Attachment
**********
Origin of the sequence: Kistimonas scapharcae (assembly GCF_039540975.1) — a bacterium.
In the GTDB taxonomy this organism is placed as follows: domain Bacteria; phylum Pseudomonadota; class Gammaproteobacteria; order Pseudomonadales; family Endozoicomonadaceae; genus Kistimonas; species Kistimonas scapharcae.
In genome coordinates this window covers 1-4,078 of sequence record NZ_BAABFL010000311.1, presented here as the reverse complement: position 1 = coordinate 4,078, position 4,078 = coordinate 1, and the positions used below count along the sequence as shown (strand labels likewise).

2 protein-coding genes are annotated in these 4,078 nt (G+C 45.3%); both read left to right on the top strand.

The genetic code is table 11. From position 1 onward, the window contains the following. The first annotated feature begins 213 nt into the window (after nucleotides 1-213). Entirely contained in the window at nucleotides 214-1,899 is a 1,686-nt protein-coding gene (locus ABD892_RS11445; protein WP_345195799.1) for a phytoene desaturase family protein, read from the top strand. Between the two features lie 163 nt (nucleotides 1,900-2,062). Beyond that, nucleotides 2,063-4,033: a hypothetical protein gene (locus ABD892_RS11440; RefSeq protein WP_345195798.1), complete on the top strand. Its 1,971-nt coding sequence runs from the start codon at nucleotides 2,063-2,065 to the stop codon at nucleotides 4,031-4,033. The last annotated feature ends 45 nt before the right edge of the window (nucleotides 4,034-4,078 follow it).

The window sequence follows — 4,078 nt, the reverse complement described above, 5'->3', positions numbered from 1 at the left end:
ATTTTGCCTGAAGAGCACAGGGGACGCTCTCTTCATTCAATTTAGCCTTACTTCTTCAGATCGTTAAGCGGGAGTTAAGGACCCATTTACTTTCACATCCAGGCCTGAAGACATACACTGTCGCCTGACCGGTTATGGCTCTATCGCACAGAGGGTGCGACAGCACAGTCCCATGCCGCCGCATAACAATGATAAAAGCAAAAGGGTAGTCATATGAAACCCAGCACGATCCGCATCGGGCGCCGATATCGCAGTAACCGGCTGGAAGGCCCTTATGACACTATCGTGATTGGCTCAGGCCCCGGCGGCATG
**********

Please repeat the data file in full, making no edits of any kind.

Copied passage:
Origin of the sequence: Kistimonas scapharcae (assembly GCF_039540975.1) — a bacterium.
In the GTDB taxonomy this organism is placed as follows: domain Bacteria; phylum Pseudomonadota; class Gammaproteobacteria; order Pseudomonadales; family Endozoicomonadaceae; genus Kistimonas; species Kistimonas scapharcae.
In genome coordinates this window covers 1-4,078 of sequence record NZ_BAABFL010000311.1, presented here as the reverse complement: position 1 = coordinate 4,078, position 4,078 = coordinate 1, and the positions used below count along the sequence as shown (strand labels likewise).

2 protein-coding genes are annotated in these 4,078 nt (G+C 45.3%); both read left to right on the top strand.

The genetic code is table 11. From position 1 onward, the window contains the following. The first annotated feature begins 213 nt into the window (after nucleotides 1-213). Entirely contained in the window at nucleotides 214-1,899 is a 1,686-nt protein-coding gene (locus ABD892_RS11445; protein WP_345195799.1) for a phytoene desaturase family protein, read from the top strand. Between the two features lie 163 nt (nucleotides 1,900-2,062). Beyond that, nucleotides 2,063-4,033: a hypothetical protein gene (locus ABD892_RS11440; RefSeq protein WP_345195798.1), complete on the top strand. Its 1,971-nt coding sequence runs from the start codon at nucleotides 2,063-2,065 to the stop codon at nucleotides 4,031-4,033. The last annotated feature ends 45 nt before the right edge of the window (nucleotides 4,034-4,078 follow it).

The window sequence follows — 4,078 nt, the reverse complement described above, 5'->3', positions numbered from 1 at the left end:
ATTTTGCCTGAAGAGCACAGGGGACGCTCTCTTCATTCAATTTAGCCTTACTTCTTCAGATCGTTAAGCGGGAGTTAAGGACCCATTTACTTTCACATCCAGGCCTGAAGACATACACTGTCGCCTGACCGGTTATGGCTCTATCGCACAGAGGGTGCGACAGCACAGTCCCATGCCGCCGCATAACAATGATAAAAGCAAAAGGGTAGTCATATGAAACCCAGCACGATCCGCATCGGGCGCCGATATCGCAGTAACCGGCTGGAAGGCCCTTATGACACTATCGTGATTGGCTCAGGCCCCGGCGGCATG